The acquired taste for horsemeat

By Chris Waller

I’ve been trying to rationalise just why I’ve been enjoying the ongoing horsemeat affair so much in the recent weeks and I am fairly sure it’s not the flowering economy of horse puns that one could easily mistake as the reason for the ongoing prevalence of this story. Alongside the serious need to be able to trust in the industry that provides us with the necessities of life and the clear breach in trust that has effected many homes in the UK  there is a very organic sense of rejoicing that this event carries with it. With each new finding I have found myself desperately scanning the list of products to determine whether I can be part of the joke. The middle-class foodie in me is crying out to say that I’ve tried horse, and yet it seems that my class is exactly the reason why I am left yearning. Though the only people who seem to be outraged by this affair are the politicians, I think that if we are to risk taking a serious tone in these encouragingly farcical events then it should be along the lines of class.

Simply put, there has been a huge division in the quality of food consumed between low income and middle-class households in the last 30 years with the emergence of convenient, low-cost, processed-foods. This uptake reflects changes in family structures and labour which mean amongst other things that the time and inclination to make food from scratch is just not available. This point continues to be made by many more qualified commentators than myself but it is worth noting because I think in an inverse way it explains why the horsemeat scandal seems to be propelled so much by its inherent humour.

Firstly, horsemeat as a concept is already fairly well established as classification for suspicious foods. Off-brand products and fast-food outlets tend to be subject to speculation of this sort by existing outside of our normal practices. Distinguishing ‘the good kebab shop’ tends to say more about the limitations of our experience than of our connoisseurial approach to kebab consumption.
Secondly, this reaction is a somewhat cathartic response to an ideology in British food culture over the last decade that reflects a poorly masked smugness in relation to produce and cooking. In the past, for better or worse, food programming concerned itself with middle-class audiences and their taste for haute-cuisine or exotic dishes from across the world. As ideology began to attach itself to food, the middle-class sensibilities prevailed but presenters began to make clear judgements as to what was to be valued. With his good intentions and outcomes taken into account, Jamie Oliver’s School Dinners was amongst the first and most important of this breed of value laden food television. Soon a host of celebrity chefs began involving themselves in this cause with the predominant aim of making the nation cook like diligent and responsible middle-class people. With economic and environmental causes being added to the list of concerns the notions of locally and sustainably sourced produce began to fill our screens with chefs and politicians alike praising British produce as amongst the best in the world. This may well be true, but world class produce for the most part takes a well trodden route straight to world class restaurants and rarely to supermarkets or homes.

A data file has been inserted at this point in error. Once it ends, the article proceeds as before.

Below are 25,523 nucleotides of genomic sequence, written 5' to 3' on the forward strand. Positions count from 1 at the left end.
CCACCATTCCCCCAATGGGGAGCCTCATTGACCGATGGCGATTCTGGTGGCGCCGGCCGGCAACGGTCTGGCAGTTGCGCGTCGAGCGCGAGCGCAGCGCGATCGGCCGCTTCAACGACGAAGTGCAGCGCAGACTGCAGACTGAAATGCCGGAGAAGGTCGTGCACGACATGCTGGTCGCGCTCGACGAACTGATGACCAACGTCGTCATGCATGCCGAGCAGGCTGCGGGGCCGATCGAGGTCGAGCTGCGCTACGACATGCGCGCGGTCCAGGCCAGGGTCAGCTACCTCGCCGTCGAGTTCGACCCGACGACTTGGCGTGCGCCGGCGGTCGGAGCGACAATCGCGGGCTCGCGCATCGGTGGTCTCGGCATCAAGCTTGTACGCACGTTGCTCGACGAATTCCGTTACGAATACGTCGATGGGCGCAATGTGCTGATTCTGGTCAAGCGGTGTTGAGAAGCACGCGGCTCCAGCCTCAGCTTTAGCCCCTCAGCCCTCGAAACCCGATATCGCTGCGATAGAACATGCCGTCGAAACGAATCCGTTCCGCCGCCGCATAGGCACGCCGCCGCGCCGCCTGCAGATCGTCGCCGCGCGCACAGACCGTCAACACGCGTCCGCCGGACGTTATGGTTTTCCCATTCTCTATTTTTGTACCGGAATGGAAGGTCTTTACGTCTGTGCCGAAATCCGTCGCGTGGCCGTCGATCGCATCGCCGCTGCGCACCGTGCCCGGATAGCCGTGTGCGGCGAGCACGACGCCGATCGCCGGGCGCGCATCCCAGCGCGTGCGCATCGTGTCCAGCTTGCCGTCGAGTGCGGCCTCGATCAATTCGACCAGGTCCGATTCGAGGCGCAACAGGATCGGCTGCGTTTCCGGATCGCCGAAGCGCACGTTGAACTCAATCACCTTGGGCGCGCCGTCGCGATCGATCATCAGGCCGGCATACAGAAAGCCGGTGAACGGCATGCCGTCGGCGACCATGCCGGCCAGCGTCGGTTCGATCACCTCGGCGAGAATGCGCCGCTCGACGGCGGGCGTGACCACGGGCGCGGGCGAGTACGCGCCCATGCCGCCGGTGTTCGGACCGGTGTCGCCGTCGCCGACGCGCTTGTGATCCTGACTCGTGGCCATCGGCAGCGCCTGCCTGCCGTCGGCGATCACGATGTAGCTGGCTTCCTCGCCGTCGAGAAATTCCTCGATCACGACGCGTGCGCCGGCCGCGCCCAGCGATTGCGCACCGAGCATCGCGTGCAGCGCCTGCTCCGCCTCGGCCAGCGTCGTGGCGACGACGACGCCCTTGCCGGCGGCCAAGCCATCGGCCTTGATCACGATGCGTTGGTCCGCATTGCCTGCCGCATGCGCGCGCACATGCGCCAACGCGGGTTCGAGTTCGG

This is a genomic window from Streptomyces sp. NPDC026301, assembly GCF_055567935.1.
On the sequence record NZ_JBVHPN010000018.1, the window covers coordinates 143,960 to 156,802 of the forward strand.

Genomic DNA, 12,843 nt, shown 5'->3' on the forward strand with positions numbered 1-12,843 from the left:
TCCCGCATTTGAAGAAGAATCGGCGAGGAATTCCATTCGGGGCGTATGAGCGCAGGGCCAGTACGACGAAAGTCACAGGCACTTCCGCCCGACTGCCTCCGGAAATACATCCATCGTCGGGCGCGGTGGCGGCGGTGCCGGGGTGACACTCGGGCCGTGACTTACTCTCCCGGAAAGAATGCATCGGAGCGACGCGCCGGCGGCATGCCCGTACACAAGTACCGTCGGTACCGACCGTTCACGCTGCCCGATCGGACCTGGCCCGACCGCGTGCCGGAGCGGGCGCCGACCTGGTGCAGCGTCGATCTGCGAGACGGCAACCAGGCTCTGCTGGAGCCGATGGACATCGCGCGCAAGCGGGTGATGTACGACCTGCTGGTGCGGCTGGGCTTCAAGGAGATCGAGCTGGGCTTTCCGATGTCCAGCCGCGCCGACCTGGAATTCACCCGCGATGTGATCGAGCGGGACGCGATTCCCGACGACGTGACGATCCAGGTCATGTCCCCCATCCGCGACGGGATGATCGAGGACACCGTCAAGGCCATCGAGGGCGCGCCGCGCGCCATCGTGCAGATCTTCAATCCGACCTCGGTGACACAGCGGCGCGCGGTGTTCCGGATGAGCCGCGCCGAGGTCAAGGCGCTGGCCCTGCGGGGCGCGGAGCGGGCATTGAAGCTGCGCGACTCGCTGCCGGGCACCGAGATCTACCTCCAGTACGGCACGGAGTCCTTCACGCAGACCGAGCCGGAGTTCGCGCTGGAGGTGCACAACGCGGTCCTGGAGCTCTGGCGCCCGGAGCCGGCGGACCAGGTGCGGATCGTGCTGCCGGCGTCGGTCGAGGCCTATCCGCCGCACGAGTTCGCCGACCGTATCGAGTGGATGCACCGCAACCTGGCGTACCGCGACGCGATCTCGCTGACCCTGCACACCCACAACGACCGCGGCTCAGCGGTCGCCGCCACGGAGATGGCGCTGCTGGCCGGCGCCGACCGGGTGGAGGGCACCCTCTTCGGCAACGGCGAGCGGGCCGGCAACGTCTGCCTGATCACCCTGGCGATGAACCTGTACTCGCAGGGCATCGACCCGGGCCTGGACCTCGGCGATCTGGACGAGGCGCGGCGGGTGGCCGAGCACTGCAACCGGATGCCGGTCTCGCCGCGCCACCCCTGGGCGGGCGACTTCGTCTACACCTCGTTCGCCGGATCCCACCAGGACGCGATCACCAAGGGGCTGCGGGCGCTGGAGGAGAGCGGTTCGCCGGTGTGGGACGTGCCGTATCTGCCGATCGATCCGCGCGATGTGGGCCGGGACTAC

The result is that the food programming and the culture surrounding it puts pressure on us to conform to its morally framed expectations. The presentation of a dish is normally married with an acknowledgment that we’re ‘all so busy’ and that food shouldn’t be stressful. The food is prepared before segueing into a montage where the presenter enacts some instance of their bleakly food-centred lifestyle before returning home to serve a vibrant and delicious meal to a tellingly transient group of friends. The format varies but the message does not; ‘good food is easy to make; there are no excuses.’

Aside from its good nutritional value and its status as a delicacy in many parts of the world this is surely another reason to relish horsemeat. The joy of this story and the reason for its continual strength is that it deflates this sanctimonious attitude that the food industry has deployed to its benefit in recent years. This base and somewhat medieval saga is exactly the antidote to an ideology which has long lost its focus and legitimacy. We should take this as an opportunity to think pragmatically about food as a necessity rather than an elusive constellation of moralistic sentiments that ultimately sells strawberries to those that can afford them and horse to everyone else.


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